About this title:
Five years ago, BBC Radio 1 gained a new controller. Matthew Bannister said he was going to reinvent the station, the most popular in Europe. But things didn't go exactly to plan. The station lost millions of listeners. Its most famous DJs left, and their replacements proved to be disasters. Radio 1's commercial rivals regarded the internal turmoil with glee. For a while a saviour arrived, in the shape of Chris Evans. But his behaviour caused further upheavals, and his eventual departure provoked another mass desertion by listeners. What was to be done? In the middle of this crisis, Radio 1 bravely (or foolishly) allowed the writer Simon Garfield to observe its workings from the inside. For a year he was allowed unprecedented access to management meetings and to DJs in their studios, to research briefings and playlist conferences. Everyone interviewed spoke in passionate detail about their struggle to make their station credible and successful once more. The result is a gripping and often hilarious portrait a much loved national institution as it battles back from the brink of calamity.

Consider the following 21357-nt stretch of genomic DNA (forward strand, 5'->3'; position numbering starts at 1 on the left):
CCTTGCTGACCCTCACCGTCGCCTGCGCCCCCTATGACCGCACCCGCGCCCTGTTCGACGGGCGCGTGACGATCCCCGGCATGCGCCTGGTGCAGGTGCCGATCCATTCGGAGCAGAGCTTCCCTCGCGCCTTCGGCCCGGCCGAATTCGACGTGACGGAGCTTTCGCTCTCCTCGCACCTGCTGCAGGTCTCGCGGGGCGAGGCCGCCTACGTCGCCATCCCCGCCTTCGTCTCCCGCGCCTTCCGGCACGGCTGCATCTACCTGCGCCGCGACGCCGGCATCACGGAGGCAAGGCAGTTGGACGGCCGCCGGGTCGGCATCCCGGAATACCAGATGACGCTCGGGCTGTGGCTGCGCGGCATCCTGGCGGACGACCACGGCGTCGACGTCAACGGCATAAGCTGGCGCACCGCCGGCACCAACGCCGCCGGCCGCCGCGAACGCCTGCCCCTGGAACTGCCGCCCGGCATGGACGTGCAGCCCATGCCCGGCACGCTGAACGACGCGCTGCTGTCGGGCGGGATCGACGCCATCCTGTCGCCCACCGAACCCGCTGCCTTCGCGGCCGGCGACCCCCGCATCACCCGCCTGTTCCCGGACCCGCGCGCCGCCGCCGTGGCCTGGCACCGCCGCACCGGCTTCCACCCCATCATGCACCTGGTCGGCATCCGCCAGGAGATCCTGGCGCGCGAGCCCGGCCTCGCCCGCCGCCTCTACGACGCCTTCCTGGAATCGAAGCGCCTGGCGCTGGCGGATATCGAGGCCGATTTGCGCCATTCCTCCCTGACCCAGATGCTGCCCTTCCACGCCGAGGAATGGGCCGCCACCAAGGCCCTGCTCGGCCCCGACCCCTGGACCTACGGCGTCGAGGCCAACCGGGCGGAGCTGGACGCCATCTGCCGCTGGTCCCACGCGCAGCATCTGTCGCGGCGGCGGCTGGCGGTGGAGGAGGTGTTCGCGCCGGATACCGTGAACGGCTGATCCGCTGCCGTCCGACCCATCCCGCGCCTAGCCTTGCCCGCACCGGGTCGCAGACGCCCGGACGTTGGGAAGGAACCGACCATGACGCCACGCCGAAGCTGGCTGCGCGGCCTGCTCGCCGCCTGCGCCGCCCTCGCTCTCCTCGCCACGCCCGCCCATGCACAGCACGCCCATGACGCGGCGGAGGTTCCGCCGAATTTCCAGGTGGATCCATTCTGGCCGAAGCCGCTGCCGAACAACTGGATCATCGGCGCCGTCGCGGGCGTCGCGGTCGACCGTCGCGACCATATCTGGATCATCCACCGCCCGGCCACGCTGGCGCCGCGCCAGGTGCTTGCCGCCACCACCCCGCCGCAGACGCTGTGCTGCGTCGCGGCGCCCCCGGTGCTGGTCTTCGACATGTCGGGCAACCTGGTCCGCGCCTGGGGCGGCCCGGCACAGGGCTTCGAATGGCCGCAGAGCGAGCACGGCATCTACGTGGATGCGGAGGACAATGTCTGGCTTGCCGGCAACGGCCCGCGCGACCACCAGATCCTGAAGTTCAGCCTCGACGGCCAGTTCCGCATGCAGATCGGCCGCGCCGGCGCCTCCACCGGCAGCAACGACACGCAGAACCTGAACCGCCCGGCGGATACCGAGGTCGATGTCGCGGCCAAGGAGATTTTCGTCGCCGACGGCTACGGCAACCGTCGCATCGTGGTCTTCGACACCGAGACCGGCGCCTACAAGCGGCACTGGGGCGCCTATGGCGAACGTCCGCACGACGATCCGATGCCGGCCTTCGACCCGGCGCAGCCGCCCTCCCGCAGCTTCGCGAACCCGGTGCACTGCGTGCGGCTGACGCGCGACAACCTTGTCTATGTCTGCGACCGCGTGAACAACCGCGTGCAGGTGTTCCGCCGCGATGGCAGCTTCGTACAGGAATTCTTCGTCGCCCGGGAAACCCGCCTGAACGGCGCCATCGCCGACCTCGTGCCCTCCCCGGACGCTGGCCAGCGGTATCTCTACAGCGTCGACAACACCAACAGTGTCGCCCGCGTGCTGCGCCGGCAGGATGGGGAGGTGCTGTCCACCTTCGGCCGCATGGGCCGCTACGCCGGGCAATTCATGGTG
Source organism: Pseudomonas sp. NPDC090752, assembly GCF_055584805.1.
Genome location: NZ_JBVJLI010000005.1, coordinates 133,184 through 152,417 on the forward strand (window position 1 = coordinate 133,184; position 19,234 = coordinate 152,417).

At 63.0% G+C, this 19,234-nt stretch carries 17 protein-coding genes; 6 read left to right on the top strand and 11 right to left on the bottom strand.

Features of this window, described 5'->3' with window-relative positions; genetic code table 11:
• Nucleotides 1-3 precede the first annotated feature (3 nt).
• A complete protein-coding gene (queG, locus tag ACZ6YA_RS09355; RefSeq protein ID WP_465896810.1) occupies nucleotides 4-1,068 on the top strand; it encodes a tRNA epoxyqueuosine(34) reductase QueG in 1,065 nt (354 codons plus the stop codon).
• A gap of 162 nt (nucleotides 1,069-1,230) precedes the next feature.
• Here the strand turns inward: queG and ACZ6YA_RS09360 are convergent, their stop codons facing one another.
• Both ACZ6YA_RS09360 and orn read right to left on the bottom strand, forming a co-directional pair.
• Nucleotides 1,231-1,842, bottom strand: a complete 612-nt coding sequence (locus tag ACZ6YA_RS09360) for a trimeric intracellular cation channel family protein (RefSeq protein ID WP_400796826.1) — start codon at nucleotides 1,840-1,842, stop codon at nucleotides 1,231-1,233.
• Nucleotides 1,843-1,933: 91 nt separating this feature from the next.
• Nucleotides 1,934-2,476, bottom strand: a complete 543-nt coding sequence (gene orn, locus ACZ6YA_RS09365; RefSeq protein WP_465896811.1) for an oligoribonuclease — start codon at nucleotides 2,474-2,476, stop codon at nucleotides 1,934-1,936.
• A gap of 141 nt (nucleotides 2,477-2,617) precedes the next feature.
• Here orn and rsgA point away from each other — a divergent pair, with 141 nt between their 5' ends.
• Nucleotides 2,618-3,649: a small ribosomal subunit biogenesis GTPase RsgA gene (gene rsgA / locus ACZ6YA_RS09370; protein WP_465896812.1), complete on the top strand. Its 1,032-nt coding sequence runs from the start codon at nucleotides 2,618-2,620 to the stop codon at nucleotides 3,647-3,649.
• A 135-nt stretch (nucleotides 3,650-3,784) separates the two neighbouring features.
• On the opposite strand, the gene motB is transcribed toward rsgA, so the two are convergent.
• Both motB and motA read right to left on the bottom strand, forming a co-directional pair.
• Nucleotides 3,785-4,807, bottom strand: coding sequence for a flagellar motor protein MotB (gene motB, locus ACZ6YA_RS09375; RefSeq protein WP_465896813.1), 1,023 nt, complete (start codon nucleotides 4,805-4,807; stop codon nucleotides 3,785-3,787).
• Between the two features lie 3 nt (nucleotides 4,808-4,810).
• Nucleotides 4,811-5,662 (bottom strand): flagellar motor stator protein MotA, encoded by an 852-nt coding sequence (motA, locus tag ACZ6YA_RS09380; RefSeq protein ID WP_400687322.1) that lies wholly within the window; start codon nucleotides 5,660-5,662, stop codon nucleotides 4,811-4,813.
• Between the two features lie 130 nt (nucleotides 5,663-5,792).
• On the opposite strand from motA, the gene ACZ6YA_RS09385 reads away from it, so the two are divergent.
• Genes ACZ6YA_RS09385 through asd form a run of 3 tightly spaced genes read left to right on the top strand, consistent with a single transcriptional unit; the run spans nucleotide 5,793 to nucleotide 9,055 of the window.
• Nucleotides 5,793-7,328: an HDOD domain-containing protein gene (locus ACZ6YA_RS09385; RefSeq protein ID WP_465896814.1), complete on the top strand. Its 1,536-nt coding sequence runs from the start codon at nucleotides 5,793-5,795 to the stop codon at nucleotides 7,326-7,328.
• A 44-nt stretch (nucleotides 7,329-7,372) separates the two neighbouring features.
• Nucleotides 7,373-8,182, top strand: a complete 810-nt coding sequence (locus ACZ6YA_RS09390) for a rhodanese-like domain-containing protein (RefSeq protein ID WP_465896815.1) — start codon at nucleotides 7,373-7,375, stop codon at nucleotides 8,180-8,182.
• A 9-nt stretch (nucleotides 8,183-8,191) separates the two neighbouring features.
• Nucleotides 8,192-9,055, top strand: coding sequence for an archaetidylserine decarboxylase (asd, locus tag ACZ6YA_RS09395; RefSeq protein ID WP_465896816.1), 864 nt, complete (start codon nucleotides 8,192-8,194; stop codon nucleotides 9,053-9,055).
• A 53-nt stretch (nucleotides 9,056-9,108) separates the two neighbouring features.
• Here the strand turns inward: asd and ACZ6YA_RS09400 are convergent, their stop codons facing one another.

This is an account of a year in the life of BBC Radio 1 during a period when attempts were being made to reverse a trend which had seen the loss of millions of listeners and the departure of leading disc jockeys. The author was allowed behind-the-scenes access, including management meetings.
About the Author:
Simon Garfield was born in 1960. He is the author of Expensive Habits: The Dark Side of the Industry, The End of Innocence: Britain in the Time of AIDS, which was awarded the Somerset Maugham Prize, The Wrestling, The Nation's Favourite: The True Adventures of Radio 1, Mauve, The Last Journey of William Huskisson, The Error World and the Mass Observation trilogy Our Hidden Lives, Private Battles and We Are At War. Mini: the True and Secret History of the Making of a Motor Car was published in 2009.
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